We dove deep into the history of 500 South St. a decade ago, describing its numerous iterations over the years. To summarize – a photo studio occupied the building around 1900, before a pivot to a fabric store and then a clothing store through the 1960s. If you remember South Street’s gritty era in the 70s and 80s, then you surely remember Grendel’s Lair, the theater and music venue that operated here from 1972 to 1987. Gap opened at this location in the late 80s, representing a commercialized era on South Street, hanging around through the early 2000s until being replaced by a T-Mobile store. That store closed its doors in 2019.

A look at the corner of 5th & South in 1930
Looking much different as Al Berman's clothing store in 1961
The view in 1978, when it was Grendel's Lair theater
Looking mostly the same, with a new window and a T-Mobile sign at our last visit in 2014

As the tenants marched in and out and the decades rolled along, the exterior of the building remained largely the same. But if you head to this corner today, the view is completely unrecognizable. Thanks to a brand-new design from SgRA, this three-story building has a wildly different feel than it did even a couple years ago. But if you were expecting something shiny and modern, you might be surprised.

500 South St. as it looks today

We can’t remember too many instances of an old building getting rehabbed into a different type of throwback design. While we really loved the space-age look of the building before, this update is A-OK in our book. If we didn’t know any better, we would have guessed that this was just a contemporary update to the three-story buildings that are literally everywhere in this neighborhood. Touches of black steel and large windows give a fresh look to the traditional red brick and windows of the upper portions of the building. As for the function, four units will take up the top two floors, with Vara Juice slated to take up the ground-level commercial spot on the corner. With zoning permits just issued for this, we hope to be able to snag a beverage here soon.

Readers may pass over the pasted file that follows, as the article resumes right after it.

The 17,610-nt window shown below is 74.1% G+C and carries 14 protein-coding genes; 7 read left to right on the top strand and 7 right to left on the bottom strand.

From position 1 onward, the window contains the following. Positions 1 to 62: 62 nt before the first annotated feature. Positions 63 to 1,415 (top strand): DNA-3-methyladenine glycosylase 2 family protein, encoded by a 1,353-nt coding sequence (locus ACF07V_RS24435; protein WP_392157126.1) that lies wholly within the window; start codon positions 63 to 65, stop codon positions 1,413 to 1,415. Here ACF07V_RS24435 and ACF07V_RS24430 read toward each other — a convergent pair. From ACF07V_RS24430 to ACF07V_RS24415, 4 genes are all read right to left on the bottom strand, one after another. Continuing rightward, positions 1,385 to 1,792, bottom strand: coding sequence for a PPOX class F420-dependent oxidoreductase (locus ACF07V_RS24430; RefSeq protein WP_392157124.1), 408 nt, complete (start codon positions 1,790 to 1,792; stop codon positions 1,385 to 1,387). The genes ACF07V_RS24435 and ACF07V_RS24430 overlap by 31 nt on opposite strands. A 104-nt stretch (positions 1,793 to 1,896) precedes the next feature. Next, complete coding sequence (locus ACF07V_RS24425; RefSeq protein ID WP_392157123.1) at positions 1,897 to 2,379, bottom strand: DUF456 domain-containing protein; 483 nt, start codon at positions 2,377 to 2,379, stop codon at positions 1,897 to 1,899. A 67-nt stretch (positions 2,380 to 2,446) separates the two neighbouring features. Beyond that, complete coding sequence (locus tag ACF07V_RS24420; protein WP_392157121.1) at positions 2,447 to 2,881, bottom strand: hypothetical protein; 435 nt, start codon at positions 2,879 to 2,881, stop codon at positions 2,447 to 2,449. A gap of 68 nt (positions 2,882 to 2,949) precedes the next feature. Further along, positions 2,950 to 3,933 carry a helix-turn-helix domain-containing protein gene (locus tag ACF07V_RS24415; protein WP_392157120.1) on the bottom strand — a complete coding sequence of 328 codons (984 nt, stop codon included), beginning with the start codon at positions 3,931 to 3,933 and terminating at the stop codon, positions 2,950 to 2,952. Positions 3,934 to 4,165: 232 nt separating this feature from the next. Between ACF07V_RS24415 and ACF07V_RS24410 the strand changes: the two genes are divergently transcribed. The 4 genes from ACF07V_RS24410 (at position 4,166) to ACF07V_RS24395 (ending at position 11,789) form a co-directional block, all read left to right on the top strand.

A look at the 5th St. facade and neighbors (Hi, Nocturnal!)
A very springtime view along South St.
A closer look at the corner commercial entrance, soon to be a juice bar
A look at the finishes of the residential units

We could dwell on how this renovation resulted in the elimination of a rather interesting and unique facade, or we could celebrate that we now have an actively utilized building that looks darn good. Hmmm, let’s think: we’ll pick door number two in this instance. While we are indeed a touch wistful seeing the old facade go, it honestly wasn’t the best example of the style we’ve ever seen. Also, it prevented any active uses on the upper floors. And perhaps it posed as a barrier to finding a retail tenant, so we’re glad that it looks like they’ll be a new business on the corner, as this intersection was on the struggle bus just a few years back. But lo, how times change.

A pair of businesses on the north side of the corner

After being empty not long ago, 2nd Street clothing and Spread Bagelry are now keeping things active at what was once the heart of a bustling neighborhood. And while we would never say that Bella Vista/Queen Village aren’t bustling, we can’t help but continue to imagine a future where the entire east side of South Street is packed with businesses and people as it once was. Hopefully, more businesses and residents keep coming in to fill one of the coolest areas of the city.